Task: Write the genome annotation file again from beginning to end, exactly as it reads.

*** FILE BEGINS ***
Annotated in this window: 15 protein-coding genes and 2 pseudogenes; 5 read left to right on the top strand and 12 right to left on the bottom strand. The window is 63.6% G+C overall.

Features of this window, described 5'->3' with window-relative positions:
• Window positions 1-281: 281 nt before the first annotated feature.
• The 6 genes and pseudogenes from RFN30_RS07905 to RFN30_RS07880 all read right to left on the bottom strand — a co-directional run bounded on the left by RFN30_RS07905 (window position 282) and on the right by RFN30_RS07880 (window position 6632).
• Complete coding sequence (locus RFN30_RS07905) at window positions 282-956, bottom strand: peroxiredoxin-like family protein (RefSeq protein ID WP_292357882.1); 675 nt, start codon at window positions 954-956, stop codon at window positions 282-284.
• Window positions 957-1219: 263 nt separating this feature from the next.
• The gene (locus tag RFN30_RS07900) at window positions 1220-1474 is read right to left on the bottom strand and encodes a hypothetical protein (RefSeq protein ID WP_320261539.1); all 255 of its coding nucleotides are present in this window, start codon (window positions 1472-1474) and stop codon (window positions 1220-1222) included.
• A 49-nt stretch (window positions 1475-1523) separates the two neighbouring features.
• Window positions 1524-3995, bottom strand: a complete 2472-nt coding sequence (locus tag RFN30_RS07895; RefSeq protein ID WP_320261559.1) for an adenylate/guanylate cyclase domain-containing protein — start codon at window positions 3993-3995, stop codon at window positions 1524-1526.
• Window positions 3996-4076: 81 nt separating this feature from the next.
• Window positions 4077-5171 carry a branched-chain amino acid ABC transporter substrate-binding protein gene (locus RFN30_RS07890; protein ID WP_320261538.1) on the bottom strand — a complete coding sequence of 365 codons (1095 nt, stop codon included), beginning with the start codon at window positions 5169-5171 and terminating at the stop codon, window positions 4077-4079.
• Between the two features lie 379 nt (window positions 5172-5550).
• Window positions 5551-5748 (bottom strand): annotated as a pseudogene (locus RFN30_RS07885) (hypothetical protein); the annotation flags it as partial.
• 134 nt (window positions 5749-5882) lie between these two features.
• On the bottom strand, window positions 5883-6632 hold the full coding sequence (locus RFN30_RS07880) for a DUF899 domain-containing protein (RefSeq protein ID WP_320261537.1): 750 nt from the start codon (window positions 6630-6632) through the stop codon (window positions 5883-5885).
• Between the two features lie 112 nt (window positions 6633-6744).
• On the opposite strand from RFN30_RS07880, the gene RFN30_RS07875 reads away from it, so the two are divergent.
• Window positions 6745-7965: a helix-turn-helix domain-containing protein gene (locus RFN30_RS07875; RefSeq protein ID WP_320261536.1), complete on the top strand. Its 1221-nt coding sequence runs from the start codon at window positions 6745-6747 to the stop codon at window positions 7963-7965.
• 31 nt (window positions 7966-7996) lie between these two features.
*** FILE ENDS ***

Annotated in this window: 15 protein-coding genes and 2 pseudogenes; 5 read left to right on the top strand and 12 right to left on the bottom strand. The window is 63.6% G+C overall.

Features of this window, described 5'->3' with window-relative positions:
• Window positions 1-281: 281 nt before the first annotated feature.
• The 6 genes and pseudogenes from RFN30_RS07905 to RFN30_RS07880 all read right to left on the bottom strand — a co-directional run bounded on the left by RFN30_RS07905 (window position 282) and on the right by RFN30_RS07880 (window position 6632).
• Complete coding sequence (locus RFN30_RS07905) at window positions 282-956, bottom strand: peroxiredoxin-like family protein (RefSeq protein ID WP_292357882.1); 675 nt, start codon at window positions 954-956, stop codon at window positions 282-284.
• Window positions 957-1219: 263 nt separating this feature from the next.
• The gene (locus tag RFN30_RS07900) at window positions 1220-1474 is read right to left on the bottom strand and encodes a hypothetical protein (RefSeq protein ID WP_320261539.1); all 255 of its coding nucleotides are present in this window, start codon (window positions 1472-1474) and stop codon (window positions 1220-1222) included.
• A 49-nt stretch (window positions 1475-1523) separates the two neighbouring features.
• Window positions 1524-3995, bottom strand: a complete 2472-nt coding sequence (locus tag RFN30_RS07895; RefSeq protein ID WP_320261559.1) for an adenylate/guanylate cyclase domain-containing protein — start codon at window positions 3993-3995, stop codon at window positions 1524-1526.
• Window positions 3996-4076: 81 nt separating this feature from the next.
• Window positions 4077-5171 carry a branched-chain amino acid ABC transporter substrate-binding protein gene (locus RFN30_RS07890; protein ID WP_320261538.1) on the bottom strand — a complete coding sequence of 365 codons (1095 nt, stop codon included), beginning with the start codon at window positions 5169-5171 and terminating at the stop codon, window positions 4077-4079.
• Between the two features lie 379 nt (window positions 5172-5550).
• Window positions 5551-5748 (bottom strand): annotated as a pseudogene (locus RFN30_RS07885) (hypothetical protein); the annotation flags it as partial.
• 134 nt (window positions 5749-5882) lie between these two features.
• On the bottom strand, window positions 5883-6632 hold the full coding sequence (locus RFN30_RS07880) for a DUF899 domain-containing protein (RefSeq protein ID WP_320261537.1): 750 nt from the start codon (window positions 6630-6632) through the stop codon (window positions 5883-5885).
• Between the two features lie 112 nt (window positions 6633-6744).
• On the opposite strand from RFN30_RS07880, the gene RFN30_RS07875 reads away from it, so the two are divergent.
• Window positions 6745-7965: a helix-turn-helix domain-containing protein gene (locus RFN30_RS07875; RefSeq protein ID WP_320261536.1), complete on the top strand. Its 1221-nt coding sequence runs from the start codon at window positions 6745-6747 to the stop codon at window positions 7963-7965.
• 31 nt (window positions 7966-7996) lie between these two features.